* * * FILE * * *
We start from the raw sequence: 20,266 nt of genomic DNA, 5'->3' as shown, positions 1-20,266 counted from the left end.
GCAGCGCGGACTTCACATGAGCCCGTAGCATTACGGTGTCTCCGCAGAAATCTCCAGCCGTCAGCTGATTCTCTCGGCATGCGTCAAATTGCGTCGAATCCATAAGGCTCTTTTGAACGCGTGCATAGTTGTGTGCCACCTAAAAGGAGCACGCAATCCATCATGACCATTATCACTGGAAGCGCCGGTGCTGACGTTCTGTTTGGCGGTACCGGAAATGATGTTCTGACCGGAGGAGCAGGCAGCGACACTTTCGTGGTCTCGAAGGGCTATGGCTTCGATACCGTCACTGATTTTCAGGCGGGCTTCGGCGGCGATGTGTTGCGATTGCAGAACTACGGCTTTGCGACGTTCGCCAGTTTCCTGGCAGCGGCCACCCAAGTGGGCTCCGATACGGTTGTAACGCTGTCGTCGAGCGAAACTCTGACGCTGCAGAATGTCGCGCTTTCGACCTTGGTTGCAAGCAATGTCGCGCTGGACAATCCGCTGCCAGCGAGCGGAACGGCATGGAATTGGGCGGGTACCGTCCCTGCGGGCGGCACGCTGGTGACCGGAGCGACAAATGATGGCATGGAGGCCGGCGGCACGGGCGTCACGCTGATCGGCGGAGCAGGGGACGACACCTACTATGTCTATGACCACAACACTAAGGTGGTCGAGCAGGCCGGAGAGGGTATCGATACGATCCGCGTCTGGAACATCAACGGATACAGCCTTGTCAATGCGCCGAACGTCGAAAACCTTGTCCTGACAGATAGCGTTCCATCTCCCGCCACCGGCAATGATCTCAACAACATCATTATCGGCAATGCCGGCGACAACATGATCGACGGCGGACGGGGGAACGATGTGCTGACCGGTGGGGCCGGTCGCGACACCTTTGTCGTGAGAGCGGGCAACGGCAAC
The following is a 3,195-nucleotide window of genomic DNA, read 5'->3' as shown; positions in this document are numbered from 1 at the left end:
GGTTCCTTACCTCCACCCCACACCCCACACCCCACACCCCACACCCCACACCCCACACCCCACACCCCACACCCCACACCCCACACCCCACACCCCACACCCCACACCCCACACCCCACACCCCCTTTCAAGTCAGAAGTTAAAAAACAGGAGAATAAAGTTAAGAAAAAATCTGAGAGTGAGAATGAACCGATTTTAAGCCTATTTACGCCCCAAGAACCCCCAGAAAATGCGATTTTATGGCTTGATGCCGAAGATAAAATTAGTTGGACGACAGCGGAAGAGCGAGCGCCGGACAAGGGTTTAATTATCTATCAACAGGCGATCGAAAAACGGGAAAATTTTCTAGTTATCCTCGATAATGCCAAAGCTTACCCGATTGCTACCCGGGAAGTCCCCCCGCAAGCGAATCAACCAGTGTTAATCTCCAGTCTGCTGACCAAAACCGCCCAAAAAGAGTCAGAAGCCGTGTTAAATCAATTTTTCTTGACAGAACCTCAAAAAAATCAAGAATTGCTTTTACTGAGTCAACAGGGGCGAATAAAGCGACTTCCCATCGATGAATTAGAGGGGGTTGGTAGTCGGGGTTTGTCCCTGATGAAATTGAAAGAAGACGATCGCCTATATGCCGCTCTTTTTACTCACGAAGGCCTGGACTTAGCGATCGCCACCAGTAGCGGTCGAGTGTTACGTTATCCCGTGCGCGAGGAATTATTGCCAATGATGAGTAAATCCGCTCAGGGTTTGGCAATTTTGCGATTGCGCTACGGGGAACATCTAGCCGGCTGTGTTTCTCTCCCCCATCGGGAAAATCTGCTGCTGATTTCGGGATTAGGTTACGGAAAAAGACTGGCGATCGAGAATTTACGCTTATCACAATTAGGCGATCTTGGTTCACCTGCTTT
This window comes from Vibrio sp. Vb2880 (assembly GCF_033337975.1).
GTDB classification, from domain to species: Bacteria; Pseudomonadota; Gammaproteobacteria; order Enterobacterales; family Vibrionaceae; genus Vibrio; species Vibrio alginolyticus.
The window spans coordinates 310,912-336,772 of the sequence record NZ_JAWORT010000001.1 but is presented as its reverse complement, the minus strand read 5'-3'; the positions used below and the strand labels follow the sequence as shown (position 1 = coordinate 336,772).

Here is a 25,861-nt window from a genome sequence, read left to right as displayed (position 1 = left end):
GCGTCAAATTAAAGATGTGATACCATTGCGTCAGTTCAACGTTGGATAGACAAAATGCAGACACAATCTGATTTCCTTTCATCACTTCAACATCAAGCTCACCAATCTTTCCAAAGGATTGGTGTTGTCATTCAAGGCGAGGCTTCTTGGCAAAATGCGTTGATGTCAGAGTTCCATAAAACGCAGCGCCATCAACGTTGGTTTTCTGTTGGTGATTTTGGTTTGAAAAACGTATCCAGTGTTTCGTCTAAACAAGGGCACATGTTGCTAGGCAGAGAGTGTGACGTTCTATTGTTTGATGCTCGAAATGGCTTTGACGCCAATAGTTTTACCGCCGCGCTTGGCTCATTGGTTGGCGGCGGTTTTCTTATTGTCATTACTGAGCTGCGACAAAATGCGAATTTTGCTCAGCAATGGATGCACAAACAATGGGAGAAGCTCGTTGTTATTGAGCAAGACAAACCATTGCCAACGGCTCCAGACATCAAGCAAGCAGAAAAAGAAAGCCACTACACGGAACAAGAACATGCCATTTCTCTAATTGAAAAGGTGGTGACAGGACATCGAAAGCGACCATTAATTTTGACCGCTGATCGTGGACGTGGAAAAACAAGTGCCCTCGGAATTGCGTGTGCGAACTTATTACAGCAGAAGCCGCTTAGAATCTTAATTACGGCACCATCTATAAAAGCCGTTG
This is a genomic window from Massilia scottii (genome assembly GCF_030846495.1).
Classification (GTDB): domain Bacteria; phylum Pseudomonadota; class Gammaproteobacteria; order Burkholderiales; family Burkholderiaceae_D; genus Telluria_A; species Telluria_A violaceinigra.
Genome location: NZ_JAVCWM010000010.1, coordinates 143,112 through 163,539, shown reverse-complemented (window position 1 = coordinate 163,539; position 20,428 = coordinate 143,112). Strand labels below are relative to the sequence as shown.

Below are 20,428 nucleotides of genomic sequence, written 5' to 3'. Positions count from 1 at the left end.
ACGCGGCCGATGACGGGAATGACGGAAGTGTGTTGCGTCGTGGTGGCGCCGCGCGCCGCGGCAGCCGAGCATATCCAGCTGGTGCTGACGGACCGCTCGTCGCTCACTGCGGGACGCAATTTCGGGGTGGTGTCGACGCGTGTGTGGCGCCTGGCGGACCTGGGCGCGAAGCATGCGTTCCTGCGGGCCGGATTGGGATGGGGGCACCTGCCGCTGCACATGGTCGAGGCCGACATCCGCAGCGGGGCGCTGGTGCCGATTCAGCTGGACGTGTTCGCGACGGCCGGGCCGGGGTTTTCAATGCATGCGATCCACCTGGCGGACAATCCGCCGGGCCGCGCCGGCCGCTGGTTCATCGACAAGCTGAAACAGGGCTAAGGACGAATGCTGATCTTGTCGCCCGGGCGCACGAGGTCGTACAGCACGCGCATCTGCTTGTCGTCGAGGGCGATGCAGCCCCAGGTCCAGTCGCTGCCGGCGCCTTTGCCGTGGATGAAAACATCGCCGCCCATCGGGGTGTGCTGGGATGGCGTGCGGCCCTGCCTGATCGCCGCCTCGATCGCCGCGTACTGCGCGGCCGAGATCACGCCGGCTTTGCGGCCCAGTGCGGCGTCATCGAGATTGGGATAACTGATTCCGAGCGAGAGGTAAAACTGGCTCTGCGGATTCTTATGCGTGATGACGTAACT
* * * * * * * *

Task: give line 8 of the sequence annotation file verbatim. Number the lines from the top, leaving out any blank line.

Here is a 25,861-nt window from a genome sequence, read left to right as displayed (position 1 = left end):